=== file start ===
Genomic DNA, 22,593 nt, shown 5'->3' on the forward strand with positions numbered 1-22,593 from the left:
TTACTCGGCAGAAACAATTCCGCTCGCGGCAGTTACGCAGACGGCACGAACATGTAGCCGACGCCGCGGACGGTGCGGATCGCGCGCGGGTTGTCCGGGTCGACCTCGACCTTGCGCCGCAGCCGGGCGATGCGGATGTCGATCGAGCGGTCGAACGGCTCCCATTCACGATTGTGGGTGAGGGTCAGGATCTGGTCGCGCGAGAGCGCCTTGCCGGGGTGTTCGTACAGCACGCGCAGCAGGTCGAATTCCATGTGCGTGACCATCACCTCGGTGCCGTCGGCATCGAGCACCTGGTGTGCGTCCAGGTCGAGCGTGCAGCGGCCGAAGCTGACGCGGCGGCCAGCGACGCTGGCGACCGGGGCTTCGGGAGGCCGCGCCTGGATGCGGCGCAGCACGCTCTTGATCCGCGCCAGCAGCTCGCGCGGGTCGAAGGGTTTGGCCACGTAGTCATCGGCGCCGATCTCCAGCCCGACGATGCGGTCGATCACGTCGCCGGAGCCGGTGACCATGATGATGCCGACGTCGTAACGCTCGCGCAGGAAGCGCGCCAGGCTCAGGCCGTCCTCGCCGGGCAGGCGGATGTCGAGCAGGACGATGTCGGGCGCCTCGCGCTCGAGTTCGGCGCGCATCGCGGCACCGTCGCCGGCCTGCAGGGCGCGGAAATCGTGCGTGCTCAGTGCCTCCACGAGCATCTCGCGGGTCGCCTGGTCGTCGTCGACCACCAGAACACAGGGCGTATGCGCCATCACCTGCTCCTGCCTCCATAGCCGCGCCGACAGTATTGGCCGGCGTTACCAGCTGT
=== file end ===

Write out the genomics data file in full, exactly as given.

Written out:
Genomic DNA, 22,593 nt, shown 5'->3' on the forward strand with positions numbered 1-22,593 from the left:
TTACTCGGCAGAAACAATTCCGCTCGCGGCAGTTACGCAGACGGCACGAACATGTAGCCGACGCCGCGGACGGTGCGGATCGCGCGCGGGTTGTCCGGGTCGACCTCGACCTTGCGCCGCAGCCGGGCGATGCGGATGTCGATCGAGCGGTCGAACGGCTCCCATTCACGATTGTGGGTGAGGGTCAGGATCTGGTCGCGCGAGAGCGCCTTGCCGGGGTGTTCGTACAGCACGCGCAGCAGGTCGAATTCCATGTGCGTGACCATCACCTCGGTGCCGTCGGCATCGAGCACCTGGTGTGCGTCCAGGTCGAGCGTGCAGCGGCCGAAGCTGACGCGGCGGCCAGCGACGCTGGCGACCGGGGCTTCGGGAGGCCGCGCCTGGATGCGGCGCAGCACGCTCTTGATCCGCGCCAGCAGCTCGCGCGGGTCGAAGGGTTTGGCCACGTAGTCATCGGCGCCGATCTCCAGCCCGACGATGCGGTCGATCACGTCGCCGGAGCCGGTGACCATGATGATGCCGACGTCGTAACGCTCGCGCAGGAAGCGCGCCAGGCTCAGGCCGTCCTCGCCGGGCAGGCGGATGTCGAGCAGGACGATGTCGGGCGCCTCGCGCTCGAGTTCGGCGCGCATCGCGGCACCGTCGCCGGCCTGCAGGGCGCGGAAATCGTGCGTGCTCAGTGCCTCCACGAGCATCTCGCGGGTCGCCTGGTCGTCGTCGACCACCAGAACACAGGGCGTATGCGCCATCACCTGCTCCTGCCTCCATAGCCGCGCCGACAGTATTGGCCGGCGTTACCAGCTGT